manipulate both accruals and real activities suggests that the degree of manipulation detected
by analyzing accruals only probably understates earnings management. Abnormal real
activities may or may not have accrual effects. Second, the results imply that researchers
should be cautious about using ex-post cash flows as a measure of the true economic
performance of firms. For example, Givoly and Hayn (2000) assert that the ratio of cash flow
from operations to assets is unaffected by accrual accounting and hence is a measure of the
firm’s economic performance. Barth, Cram and Nelson (2001) use the ability of current
earnings, current accruals and current cash flows to predict expected future cash flows as a
way of determining the quality of various components of current earnings. Their proxy for
future expected cash flows is realized cash flows. These studies assume that cash flows are
free from manipulation. But manipulation of real activities affects cash flows and as a result,
realized cash flows are as likely to reflect management incentives as accruals.
My findings offer interesting questions for future research. For example, what is the
relative magnitude of earnings management via accruals alone versus real activities? Does
the manipulation of real activities in any given period give rise to predictable patterns in
accruals and cash flows in subsequent periods?
One caveat is in order at this point. At various places in this paper, I use the words
‘real activities manipulation’ and ‘pure accrual manipulation’ to refer to activities that appear
to be motivated solely by the desire to meet earnings targets and are not a reflection of
normal business practices. However, since I do not attempt to quantify the benefits that arise
to investors from meeting earnings targets, I cannot conclude that these activities are sub-
optimal or firm-value-decreasing.
The rest of the paper is organized as follows. Section 2 contains a discussion on the
incentives of firm managers to manipulate real activities. I also discuss prior academic and
anecdotal evidence on the earnings management through real activities. In Section 3, I
consider three specific kinds of real activities manipulation: management of sales,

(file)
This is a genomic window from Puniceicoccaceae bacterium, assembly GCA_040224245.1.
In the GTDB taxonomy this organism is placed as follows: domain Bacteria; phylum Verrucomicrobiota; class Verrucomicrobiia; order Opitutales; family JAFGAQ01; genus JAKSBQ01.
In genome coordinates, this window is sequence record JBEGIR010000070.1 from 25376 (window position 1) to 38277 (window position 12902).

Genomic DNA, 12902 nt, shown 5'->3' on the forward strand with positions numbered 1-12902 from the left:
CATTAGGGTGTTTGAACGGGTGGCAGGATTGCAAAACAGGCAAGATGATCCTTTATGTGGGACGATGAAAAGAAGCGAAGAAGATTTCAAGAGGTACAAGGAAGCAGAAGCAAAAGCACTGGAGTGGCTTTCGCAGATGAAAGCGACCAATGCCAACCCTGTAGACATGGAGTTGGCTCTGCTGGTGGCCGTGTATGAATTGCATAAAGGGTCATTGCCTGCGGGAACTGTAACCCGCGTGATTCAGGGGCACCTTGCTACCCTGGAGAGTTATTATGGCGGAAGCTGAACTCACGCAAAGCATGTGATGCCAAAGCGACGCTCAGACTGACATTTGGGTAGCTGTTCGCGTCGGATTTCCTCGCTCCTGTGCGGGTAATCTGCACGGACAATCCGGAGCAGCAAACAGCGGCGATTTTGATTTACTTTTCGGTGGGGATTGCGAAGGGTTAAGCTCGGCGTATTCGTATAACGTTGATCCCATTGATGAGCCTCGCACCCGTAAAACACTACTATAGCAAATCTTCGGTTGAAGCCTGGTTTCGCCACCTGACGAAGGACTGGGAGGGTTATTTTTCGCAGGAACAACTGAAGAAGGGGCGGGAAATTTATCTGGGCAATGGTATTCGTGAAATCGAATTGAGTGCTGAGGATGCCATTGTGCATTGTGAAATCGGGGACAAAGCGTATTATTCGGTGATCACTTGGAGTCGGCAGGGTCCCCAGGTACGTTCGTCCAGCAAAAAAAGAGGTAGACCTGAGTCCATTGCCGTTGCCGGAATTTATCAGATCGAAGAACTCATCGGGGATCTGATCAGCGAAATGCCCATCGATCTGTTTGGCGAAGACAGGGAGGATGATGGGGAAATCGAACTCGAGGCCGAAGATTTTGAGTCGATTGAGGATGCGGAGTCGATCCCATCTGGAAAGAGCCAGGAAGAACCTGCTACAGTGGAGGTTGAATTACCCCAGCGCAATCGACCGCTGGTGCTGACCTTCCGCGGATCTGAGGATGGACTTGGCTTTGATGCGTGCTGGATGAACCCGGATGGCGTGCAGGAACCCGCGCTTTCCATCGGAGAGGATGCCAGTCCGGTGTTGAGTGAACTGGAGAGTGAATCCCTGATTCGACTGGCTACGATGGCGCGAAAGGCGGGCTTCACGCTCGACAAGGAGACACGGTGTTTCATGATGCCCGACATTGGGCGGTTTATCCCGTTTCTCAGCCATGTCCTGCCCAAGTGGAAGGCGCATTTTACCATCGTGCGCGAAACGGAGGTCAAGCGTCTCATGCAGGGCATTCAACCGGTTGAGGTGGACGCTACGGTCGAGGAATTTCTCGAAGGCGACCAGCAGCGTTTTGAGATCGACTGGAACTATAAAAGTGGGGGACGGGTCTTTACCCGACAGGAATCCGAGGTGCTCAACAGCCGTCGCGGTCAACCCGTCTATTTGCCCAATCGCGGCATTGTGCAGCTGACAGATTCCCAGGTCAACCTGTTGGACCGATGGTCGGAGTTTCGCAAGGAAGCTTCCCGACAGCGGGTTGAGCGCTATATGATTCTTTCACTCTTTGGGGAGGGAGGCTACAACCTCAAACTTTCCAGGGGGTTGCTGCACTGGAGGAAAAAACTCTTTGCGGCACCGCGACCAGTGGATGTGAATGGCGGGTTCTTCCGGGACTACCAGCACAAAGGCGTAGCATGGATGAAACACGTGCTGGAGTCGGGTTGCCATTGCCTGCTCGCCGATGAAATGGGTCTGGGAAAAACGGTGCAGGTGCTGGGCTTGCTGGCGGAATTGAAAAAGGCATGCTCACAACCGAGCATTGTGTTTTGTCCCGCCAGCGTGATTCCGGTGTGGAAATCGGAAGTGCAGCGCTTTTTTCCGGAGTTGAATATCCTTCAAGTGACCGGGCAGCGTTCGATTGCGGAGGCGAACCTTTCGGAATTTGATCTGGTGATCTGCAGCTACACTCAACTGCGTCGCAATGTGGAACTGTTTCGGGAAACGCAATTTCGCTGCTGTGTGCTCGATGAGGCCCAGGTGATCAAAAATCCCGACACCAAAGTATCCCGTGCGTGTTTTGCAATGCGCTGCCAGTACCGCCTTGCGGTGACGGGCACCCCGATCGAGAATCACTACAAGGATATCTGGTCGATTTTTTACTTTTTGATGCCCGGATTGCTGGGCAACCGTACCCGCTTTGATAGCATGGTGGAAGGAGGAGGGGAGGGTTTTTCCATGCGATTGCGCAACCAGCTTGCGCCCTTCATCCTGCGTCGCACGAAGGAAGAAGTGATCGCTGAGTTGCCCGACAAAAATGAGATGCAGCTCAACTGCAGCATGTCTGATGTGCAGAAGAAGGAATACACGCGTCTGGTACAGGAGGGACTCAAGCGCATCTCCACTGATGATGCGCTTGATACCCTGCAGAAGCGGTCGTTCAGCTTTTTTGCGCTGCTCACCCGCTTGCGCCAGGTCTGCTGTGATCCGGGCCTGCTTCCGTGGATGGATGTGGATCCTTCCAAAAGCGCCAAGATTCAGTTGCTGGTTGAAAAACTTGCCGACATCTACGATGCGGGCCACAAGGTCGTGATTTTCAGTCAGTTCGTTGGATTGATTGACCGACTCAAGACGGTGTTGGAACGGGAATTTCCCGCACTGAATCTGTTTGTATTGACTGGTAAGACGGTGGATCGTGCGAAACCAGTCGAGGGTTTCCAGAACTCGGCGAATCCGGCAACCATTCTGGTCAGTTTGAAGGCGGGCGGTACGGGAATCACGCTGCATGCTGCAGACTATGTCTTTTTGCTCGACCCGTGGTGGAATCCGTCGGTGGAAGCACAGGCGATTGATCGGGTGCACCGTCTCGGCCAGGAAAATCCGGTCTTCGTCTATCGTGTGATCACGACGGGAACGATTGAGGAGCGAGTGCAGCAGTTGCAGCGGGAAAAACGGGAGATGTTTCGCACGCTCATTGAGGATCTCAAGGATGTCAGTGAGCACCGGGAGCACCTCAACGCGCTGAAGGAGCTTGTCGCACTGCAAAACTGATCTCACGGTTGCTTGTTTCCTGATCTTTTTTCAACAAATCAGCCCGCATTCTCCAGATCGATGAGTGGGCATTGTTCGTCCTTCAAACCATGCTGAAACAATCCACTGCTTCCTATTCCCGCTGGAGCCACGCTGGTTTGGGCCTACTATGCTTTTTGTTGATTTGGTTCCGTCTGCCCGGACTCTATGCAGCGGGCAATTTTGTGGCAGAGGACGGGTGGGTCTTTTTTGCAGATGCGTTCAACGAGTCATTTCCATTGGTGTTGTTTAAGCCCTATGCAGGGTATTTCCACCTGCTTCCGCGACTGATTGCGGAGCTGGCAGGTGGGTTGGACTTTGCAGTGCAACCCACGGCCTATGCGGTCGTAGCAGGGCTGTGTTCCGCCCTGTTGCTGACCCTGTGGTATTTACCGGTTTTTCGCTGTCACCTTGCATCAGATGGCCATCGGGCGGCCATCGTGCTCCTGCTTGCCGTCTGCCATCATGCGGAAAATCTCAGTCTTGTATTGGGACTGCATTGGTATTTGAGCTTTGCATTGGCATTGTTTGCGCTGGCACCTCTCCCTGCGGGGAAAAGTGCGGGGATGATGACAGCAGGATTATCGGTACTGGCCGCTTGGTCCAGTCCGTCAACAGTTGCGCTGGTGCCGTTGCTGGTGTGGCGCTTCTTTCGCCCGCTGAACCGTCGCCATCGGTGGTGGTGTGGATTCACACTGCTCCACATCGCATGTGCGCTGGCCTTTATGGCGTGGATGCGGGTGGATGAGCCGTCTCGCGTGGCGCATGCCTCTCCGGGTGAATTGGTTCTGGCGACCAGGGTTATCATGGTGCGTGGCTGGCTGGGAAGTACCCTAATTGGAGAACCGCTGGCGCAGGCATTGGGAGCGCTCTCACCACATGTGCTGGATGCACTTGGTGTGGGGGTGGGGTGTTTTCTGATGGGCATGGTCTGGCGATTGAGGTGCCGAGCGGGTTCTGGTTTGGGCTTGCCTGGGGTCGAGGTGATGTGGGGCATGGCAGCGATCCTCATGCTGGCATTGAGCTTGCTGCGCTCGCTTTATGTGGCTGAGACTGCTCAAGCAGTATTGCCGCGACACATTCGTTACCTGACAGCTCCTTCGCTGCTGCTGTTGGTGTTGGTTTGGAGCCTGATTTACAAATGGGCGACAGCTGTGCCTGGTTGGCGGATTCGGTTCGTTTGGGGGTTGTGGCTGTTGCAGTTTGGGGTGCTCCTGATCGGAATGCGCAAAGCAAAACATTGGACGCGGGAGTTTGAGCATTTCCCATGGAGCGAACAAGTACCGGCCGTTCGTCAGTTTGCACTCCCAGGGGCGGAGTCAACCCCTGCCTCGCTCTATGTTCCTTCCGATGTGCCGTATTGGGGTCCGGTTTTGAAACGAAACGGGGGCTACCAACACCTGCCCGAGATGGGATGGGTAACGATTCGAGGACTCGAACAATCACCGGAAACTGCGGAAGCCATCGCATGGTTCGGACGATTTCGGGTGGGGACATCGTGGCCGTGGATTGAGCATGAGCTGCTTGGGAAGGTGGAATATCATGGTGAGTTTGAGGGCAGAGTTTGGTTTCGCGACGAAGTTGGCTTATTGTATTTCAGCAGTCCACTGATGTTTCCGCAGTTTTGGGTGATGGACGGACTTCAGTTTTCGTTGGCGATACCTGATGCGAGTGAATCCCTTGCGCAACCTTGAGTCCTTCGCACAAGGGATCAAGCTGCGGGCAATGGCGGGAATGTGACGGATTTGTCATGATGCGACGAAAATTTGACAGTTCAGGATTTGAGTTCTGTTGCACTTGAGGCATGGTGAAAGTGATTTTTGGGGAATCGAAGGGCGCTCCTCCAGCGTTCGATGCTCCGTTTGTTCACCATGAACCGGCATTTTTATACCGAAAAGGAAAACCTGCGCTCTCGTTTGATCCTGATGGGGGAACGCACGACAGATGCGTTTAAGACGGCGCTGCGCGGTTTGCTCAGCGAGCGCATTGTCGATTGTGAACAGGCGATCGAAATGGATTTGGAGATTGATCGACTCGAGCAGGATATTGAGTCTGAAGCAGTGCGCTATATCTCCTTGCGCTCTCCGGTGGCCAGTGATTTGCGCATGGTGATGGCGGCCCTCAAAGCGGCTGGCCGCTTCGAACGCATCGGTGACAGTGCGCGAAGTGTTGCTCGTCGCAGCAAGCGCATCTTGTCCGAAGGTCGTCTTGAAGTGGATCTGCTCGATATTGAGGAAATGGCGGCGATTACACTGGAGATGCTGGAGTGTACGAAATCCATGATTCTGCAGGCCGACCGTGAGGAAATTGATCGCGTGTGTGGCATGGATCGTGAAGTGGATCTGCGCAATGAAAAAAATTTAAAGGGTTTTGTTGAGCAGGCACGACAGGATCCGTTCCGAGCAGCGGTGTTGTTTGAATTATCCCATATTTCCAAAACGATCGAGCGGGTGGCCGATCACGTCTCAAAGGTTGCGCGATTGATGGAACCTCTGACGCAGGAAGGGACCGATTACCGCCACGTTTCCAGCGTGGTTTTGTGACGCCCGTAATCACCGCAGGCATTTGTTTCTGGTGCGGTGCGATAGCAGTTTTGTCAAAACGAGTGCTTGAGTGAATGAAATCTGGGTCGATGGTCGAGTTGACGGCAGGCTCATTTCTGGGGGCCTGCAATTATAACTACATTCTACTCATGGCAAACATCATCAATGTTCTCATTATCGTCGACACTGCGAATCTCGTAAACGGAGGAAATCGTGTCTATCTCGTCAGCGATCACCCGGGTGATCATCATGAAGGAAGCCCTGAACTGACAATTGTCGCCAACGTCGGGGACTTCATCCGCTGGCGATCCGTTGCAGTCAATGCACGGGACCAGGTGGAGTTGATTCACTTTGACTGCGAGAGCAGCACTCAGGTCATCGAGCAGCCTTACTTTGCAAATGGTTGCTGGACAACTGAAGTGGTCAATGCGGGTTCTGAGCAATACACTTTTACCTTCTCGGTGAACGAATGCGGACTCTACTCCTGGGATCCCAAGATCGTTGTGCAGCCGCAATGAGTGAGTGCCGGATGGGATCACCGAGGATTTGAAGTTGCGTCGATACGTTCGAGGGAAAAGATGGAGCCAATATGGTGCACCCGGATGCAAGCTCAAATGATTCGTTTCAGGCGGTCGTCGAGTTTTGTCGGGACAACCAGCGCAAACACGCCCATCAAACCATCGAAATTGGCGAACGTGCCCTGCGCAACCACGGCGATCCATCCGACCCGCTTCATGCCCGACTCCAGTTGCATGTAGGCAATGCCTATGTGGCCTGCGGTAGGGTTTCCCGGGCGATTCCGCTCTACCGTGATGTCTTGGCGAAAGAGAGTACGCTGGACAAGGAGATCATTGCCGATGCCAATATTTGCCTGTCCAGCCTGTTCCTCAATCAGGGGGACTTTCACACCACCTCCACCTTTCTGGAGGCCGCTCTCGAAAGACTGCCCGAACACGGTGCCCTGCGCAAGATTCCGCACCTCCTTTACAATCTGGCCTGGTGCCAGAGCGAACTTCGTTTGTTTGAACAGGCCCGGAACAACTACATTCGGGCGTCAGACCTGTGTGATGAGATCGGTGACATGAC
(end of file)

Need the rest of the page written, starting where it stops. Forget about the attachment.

overproduction and reduction of discretionary expenses. I develop hypotheses based on the
effects of these activities on cash flow from operations (CFO) and production costs for a
given sales level. Section 4 discusses my data requirements and methods used to estimate
normal levels of CFO, production costs, etc. In Section 4, I also discuss my selection of firms
reporting small profits and present descriptive statistics for the firms in my sample. I present
the main results of this paper in Section 5. I also develop and test hypotheses on the cross-
sectional variation of real activities manipulation. Section 5 concludes with sensitivity
analyses and robustness checks. Section 6 summarizes the main results of the paper,
discusses their implications, and identifies areas for further research.
2. Motivation behind real activities manipulation and prior evidence
In this section I first discuss why executives have incentives to use methods other than pure
accrual manipulation to manage earnings. Following this discussion is a summary of extant
literature on the management of real activities.
2.1 Motivation behind manipulation of real activities
An important issue in considering the incentives behind manipulation of real
activities is the timing of earnings management. In contrast to accrual management, any
manipulation of real activities has to occur during the course of the year. Managers have the
scope to engage in pure accrual manipulation after the year-end (and before the earnings
announcement), after pre-managed earnings are observed.
Consider the case where firm managers believe that annual earnings will fall below
zero unless they undertake actions that deviate from normal practice. To avoid reporting
losses, one option is to wait until year-end and use pure accrual manipulation to cover the
shortfall between pre-managed earnings and zero.3 This strategy entails the risk that the
realized shortfall at year-end is larger than the discretionary accruals that can be reported
with pure accrual manipulation, as a result of which reported earnings will fall below zero.
Pure accrual manipulation is limited by GAAP and also by any accrual manageme